Furthermore, on Feb. 8, the Turks informed the Russians of their advance on the village of Abu Zindin on the M4 road, a few kilometers south of Al Ghuz. It’s clear that the Turkish military informed the Russians about its presence in both places.
On Feb. 9, the Russians ignored this information. Officers working at the Russian operations center at Hmemmem air base in western Syria either failed to compare coordinates provided by Quwwat Nimr with the data provided by the Turkish military, or they preferred to trust the Syrians instead of the Turks.
Either way, they made the same kind of mistake they’ve been making since Russia first intervened in Syria in the fall of 2015. Poor planning on Russia’s part resulted in the loss of a Russian air force Su-24 to Turkish interceptors on Nov. 24, 2015 and led to around two dozen errant air strikes on positions controlled by the Al Assad regime and the Iranian Revolutionary Guard Corps.
The third issue is that one of the top regime militias clearly ignored the Russo-Turkish alliance. Owing to its direct subordination to the Syrian air force and its links to the “special operations room” in Aleppo — i.e. the joint Russo-Iranian-Syrian headquarters for north-central Syria — the Quwwat Nimr stays well-informed of the situation on the battlefield.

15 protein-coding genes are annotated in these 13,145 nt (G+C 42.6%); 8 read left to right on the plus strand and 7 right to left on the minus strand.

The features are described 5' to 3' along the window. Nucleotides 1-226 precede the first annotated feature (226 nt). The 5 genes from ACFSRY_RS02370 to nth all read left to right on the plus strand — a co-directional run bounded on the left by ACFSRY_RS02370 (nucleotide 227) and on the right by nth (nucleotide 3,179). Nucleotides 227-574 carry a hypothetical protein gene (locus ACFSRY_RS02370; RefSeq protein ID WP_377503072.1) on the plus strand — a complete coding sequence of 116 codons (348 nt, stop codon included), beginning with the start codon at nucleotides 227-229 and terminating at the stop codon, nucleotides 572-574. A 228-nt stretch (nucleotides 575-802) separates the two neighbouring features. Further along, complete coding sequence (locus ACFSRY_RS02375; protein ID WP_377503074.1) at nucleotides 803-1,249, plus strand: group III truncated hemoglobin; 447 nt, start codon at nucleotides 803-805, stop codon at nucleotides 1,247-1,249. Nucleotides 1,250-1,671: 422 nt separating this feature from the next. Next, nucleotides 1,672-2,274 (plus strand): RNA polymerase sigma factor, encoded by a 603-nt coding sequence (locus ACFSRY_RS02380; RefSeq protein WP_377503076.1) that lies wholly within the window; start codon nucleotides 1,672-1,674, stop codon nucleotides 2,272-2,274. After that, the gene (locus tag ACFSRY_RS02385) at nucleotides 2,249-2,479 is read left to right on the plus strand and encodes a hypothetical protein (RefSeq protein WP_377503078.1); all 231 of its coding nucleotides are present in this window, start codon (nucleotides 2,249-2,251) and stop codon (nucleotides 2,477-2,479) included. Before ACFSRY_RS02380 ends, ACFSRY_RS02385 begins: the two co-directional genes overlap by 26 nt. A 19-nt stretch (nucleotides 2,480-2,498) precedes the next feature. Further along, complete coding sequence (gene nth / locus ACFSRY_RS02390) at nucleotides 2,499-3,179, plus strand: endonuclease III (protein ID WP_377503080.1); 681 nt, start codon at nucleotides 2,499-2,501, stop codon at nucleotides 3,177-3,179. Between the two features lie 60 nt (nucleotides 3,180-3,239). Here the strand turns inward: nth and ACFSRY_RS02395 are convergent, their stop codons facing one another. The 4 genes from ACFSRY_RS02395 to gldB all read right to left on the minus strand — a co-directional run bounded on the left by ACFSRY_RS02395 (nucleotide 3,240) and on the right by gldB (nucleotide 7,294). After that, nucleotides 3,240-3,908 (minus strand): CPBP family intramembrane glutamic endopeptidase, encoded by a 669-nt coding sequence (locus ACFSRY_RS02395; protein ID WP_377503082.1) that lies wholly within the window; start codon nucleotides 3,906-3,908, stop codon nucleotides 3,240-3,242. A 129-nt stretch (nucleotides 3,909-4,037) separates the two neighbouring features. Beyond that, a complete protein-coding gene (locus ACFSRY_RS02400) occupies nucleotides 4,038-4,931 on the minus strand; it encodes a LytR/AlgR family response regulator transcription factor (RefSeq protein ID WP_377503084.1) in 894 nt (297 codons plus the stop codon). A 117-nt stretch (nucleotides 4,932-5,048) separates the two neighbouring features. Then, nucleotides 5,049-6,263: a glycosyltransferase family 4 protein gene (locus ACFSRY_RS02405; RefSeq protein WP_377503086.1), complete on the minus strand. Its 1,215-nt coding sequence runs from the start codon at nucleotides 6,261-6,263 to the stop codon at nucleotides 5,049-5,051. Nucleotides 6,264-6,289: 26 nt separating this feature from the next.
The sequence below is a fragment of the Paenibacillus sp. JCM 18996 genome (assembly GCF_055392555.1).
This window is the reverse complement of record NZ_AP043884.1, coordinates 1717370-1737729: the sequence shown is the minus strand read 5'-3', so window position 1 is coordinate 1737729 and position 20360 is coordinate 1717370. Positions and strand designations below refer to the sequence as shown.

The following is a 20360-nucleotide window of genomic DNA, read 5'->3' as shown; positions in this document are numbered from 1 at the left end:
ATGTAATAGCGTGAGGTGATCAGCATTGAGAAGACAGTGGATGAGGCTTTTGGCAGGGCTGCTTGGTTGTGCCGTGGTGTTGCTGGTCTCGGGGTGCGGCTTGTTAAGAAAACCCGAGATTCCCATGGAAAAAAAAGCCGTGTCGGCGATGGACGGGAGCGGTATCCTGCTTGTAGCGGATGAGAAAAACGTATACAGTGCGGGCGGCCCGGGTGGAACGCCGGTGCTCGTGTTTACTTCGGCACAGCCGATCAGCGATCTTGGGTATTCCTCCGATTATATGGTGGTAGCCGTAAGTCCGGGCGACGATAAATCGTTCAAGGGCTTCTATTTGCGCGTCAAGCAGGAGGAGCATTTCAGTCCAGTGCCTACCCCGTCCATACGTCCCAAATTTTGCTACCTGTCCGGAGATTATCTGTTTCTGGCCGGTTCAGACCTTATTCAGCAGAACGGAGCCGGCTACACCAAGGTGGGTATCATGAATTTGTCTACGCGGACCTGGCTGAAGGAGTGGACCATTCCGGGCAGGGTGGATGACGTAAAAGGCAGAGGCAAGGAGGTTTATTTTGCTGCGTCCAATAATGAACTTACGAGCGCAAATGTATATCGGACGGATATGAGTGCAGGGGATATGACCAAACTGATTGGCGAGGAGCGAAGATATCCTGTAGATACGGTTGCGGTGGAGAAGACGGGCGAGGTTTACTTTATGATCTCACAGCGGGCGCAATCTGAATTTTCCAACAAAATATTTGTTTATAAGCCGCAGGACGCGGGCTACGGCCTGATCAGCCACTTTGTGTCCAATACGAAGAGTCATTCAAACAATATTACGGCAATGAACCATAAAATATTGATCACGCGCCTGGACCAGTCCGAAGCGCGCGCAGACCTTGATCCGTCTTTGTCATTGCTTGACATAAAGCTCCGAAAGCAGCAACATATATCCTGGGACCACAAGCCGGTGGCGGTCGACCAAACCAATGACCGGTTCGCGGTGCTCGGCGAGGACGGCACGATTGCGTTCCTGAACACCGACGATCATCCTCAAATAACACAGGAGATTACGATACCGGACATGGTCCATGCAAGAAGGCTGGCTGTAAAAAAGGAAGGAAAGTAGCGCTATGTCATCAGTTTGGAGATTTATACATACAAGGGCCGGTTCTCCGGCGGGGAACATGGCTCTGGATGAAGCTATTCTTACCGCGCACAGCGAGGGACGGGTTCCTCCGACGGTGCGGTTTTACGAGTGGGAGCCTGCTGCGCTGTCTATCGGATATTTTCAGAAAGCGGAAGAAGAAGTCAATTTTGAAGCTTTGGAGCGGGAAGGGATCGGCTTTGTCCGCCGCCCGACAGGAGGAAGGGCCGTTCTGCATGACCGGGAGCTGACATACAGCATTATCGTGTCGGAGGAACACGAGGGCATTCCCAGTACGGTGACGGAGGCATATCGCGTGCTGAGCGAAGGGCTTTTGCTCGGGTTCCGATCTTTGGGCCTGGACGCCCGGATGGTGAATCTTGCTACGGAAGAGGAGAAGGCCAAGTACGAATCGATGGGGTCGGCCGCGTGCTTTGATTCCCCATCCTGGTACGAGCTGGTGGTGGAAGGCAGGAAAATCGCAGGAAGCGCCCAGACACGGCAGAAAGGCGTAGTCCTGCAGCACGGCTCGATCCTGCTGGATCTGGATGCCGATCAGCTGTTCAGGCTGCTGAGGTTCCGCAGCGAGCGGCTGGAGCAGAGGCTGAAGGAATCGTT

It certainly knew who held Al Ghuz and Abu Zindin. Nevertheless, it attacked positions held by the Turkish-supported Free Syrian Army and thus provoked the battle that lead to the Russian air strike on a Turkish army position.
Quwwat Nimr behaved in precisely the same way IRGC-controlled units did in the Aleppo area in December 2016, when they ignored the Russia- and Turkey-brokered ceasefire and evacuation of remaining Syrian insurgents and civilians from the besieged city.
The fourth issue is that of Quwwat Nimr calling for Russian air support instead of requesting assistance from the Syrian Arab Air Force. This is especially unusual considering that the SyAAF is often involved in air attacks on ISIS in this region of Syria. On Nov. 24, 2016 — in a kind of preview of the current controversy — SyAAF L-39s conducted two air strikes on Turkish army positions west of Al Bab, killing three Turkish soldiers.
Instead of blaming Turks, the Russians should finally accept the fact that their war aims are not the same as those of their supposed allies in Damascus and Tehran — and that they are not in a position to exercise firm control over regime military forces. Moscow should accept that its top political and military commanders are, contrary to its own claims, anything but infallible.
Having rescued Al Assad and his regime and allies from likely defeat, Russia now owns the war in Syria. And when a regime militia goes rogue and calls in an air strike that Russian officers poorly plan, it’s Russia’s fault — no one else’s. The blood of those dead Turks is on the Russians’ hands.